Engaging Vitality, Qi Signal Assessment
Photo: Monika Chace, Bristlecone Pine and the Milky Way
Engaging Vitality (EV) is a set of palpatory and cognitive tools that help practitioners understand and feel how to better work with their patients. Developed as a fusion of osteopathic and Traditional East Asian medical concepts and techniques, the EV toolbox can be applied to a wide variety of TEAM modalities.
Qi Signal Assessment (QSA) is a core palpatory technique taught in the EV Introductory Series. Based on work pioneered by Jean-Pierre Barral, QSA utilizes off-the-body sensations for a variety of diagnostic information, including the overall health and activity of the qi in a region of the body, which is what we will cover in this class. This will help us discern which area of the body is most in need of our work as well as providing almost instantaneous feedback on the effect (good or bad) or our treatments. It has a variety of other uses as well, for example as a very useful aid in the location of appropriate ‘active’ points.
In this introductory webinar, four Engaging Vitality teachers (Kailey Brennan, Velia Wortman, Jack Rader, and Dan Bensky) will teach students how to perform QSA and discuss its wide-ranging applicability for practitioners of TEAM.
In this real time event we
- Review the importance of palpation in the practice of Traditional East Asian Medicine
- Understand some of the basic premises of Engaging Vitality as they apply to clinical practice
- Learn how to feel the Qi Signal Assessment (QSA)
- Learn how to apply QSA to an assessment of the basic functioning of the three burners and how that can be applied to help your patients
You’ll have lifetime access to the recording of this Qiological Live seminar
Recorded seminar fee $35, length 90 minutes
Acupuncture is not sticking needles in people; it is using needles to get a positive response from the organism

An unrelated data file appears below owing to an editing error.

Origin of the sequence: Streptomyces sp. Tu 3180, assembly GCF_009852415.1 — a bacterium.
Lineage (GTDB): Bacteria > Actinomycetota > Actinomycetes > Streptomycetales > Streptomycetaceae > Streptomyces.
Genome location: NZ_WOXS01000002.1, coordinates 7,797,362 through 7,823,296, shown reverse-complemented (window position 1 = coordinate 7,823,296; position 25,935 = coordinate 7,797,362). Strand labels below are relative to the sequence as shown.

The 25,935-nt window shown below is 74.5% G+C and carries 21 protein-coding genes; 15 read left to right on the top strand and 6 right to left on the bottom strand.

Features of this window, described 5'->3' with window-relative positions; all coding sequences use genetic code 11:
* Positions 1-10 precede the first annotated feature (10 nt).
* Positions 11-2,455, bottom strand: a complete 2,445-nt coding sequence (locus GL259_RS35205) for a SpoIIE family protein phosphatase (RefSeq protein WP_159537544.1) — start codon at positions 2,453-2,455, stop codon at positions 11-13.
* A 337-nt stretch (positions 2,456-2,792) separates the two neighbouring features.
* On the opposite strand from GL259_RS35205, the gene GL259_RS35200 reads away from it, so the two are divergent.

Photo: Monika Chace, Hawaii
Your Instructors For This Class
I’ve been interested in things East Asian since I was a boy and stumbled into Traditional East Asian Medicine [TEAM] by chance in the early 1970’s. At the time it was not only very hard to find a place to study, it was even hard to know what or how to study.
This sense of wonder has stayed with me for the past 45 years.
My experiences, in Taiwan, Japan, China and the US have shown me that the greatest thing about this medicine is that it has so many tools that aid in being open to paying attention to and helping our patients on a multitude of levels.
Similarly, engagement with the medicine demands that we dive into the traditions without being stuck in them so that we can connect to and be a part of them. I have been helped along this path when, again by chance, I became interested in osteopathic medicine in the late 1970’s and had the good fortune to go to Michigan State University where I was able to work with some amazing teachers. It became quickly obvious to me that TEAM and osteopathy were complementary on many, many levels and I’ve been working on integrating them and attempting to understand how each illuminates the other ever since.